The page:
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President Barack Obama Moves to Halt Guantanamo Trials

Barack Obama wasted no time, asking prosecutors to halt the military trials within hours of his inauguration.
 
 
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Barack Obama has wasted no time in getting down to the business of government, asking prosecutors to halt controversial military trials at Guantanamo Bay within hours of his inauguration.

The request was issued via the Department of Defense even as President Obama and his wife Michelle waltzed their way through a series of glitzy inaugural balls.

Obama pledged during his campaign to close the prison camp on Cuba set up in 2001 to hold detainees from the 'War on Terror'. The camp's legality has always been questioned, and former inmates and human rights experts said the harsh interrogation techniques deployed inside it amounted to torture.

Last night's request was for a 120-day stay in the trials of five alleged 9/11 plotters - including the self-proclaimed 'mastermind' behind America's worst terror attack- - and of a Canadian accused of killing a U.S. soldier in Afghanistan. Obama had been expected to issue an executive order as early as today for the full closure of the camp, but accepts that it might take months to rehouse some 250 inmates still held there.

Clive Stafford Smith, the British human rights lawyer who has represented Guantanamo Bay suspects, welcomed the announcement and said that he thought Obama could close the camp within his first 100 days in office.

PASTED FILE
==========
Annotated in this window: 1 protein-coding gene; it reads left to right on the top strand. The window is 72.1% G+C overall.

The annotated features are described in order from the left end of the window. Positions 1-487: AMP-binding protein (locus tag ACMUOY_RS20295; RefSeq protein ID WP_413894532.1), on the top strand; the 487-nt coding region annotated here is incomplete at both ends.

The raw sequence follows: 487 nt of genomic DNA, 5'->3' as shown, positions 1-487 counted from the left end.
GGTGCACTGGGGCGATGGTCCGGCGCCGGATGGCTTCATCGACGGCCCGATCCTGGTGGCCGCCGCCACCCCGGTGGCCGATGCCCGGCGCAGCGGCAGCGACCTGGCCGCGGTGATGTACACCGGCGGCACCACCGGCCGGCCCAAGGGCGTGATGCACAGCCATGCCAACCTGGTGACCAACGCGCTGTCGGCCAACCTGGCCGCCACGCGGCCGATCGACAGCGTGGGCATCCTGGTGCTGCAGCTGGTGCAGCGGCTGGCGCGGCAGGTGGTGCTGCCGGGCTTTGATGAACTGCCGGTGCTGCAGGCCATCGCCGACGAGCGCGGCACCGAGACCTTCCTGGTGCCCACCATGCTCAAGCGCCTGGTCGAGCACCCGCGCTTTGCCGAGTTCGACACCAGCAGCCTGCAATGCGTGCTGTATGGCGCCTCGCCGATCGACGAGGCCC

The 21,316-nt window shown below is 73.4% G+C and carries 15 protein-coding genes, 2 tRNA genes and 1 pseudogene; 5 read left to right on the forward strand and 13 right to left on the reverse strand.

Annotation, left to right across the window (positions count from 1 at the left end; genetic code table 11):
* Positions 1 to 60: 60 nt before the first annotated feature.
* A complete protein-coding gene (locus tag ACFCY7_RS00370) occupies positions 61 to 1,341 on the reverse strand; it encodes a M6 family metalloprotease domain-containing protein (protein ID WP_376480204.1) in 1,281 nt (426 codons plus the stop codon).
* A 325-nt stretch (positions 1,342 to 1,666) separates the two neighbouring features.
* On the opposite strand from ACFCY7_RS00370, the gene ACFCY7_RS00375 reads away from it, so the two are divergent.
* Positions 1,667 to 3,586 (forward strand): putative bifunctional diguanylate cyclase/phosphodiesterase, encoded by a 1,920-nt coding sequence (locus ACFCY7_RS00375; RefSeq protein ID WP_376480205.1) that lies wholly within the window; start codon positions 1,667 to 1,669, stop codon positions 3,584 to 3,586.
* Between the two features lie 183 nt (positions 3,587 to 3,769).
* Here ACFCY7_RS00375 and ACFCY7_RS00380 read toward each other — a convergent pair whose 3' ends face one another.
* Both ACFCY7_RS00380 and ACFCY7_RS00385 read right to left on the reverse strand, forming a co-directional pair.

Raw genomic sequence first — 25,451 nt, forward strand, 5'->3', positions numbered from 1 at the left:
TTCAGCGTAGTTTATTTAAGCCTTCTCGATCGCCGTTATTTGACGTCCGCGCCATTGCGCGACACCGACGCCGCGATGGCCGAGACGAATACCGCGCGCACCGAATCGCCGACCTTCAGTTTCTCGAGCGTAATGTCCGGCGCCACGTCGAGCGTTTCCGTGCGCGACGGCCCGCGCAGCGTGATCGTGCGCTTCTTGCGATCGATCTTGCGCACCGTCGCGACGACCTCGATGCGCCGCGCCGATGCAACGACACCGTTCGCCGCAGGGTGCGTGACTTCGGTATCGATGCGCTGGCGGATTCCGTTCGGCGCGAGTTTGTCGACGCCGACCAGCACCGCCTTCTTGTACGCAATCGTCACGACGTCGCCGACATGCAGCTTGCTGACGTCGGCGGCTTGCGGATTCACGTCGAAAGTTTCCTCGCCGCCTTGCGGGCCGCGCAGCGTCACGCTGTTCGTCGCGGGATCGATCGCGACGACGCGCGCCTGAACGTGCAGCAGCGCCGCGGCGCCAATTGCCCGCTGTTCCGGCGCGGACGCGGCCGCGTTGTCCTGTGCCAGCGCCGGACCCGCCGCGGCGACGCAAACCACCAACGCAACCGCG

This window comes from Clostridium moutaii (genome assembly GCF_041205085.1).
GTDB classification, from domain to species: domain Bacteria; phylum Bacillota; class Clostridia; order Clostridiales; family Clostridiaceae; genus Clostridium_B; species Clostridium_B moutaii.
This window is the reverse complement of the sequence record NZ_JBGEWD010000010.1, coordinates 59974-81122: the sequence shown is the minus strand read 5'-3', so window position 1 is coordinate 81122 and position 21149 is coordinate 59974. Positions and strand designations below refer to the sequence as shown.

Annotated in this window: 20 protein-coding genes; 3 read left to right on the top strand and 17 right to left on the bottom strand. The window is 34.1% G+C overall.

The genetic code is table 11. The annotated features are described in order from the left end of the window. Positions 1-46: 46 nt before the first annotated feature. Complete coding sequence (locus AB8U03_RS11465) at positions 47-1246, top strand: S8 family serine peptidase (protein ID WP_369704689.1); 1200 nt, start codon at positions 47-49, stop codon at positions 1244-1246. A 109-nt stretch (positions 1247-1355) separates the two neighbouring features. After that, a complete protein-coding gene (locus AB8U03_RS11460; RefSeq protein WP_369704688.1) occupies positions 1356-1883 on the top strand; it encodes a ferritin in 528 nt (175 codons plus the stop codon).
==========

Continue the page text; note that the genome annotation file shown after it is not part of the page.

"It's great isn't it? It isn't much like the original executive order that President Bush issued," he said. "There is no doubt it will stop the practices at Guantanamo. After all, Obama is now the commander-in-chief."

The Guantanamo request was not the only measure taken by the new Obama Administration in its first hours of office. In a memorandum signed by Rahm Emanuel, the new White House chief of staff, the order went out to put the brakes on all pending regulations that the Bush regime tried to push through in its last days.

Later today, Obama will get down to the bigger task of hauling America out of its "winter of hardship" with his first meetings at the Oval Office.

He will spend the first part of his first full day as president seeking divine blessing for his presidency at a traditional prayer service at Washington's National Cathedral. Then he is expected to call in his top economic officers and advisers to to start the task of repairing the ruptured U.S. economy and shepherd a huge $825 billion stimulus package through Congress.

In a sign of the tough task ahead, the Dow Jones Industrials Average plummeted four percent on Obama's first day in office as investors were spooked by deep problems in the banking industry.

Obama was also expected to meet his top military leaders to fulfill a campaign promise -- telling the generals to formulate a plan to get U.S. troops out of Iraq, and reorienting military efforts towards the war in Afghanistan.

Yesterday, Obama claimed his place in history as the first black president of a nation stained by the legacies of slavery and racial segregation, and told Americans they have to pull together to pick their way out of raging storms.

"We have chosen hope over fear, unity of purpose over conflict and discord," the 47-year-old said in a somber speech which never reached the oratorical heights expected but still had many in a two-million strong crowd in tears.

"Starting today, we must pick ourselves up, dust ourselves off and begin again the work of remaking America."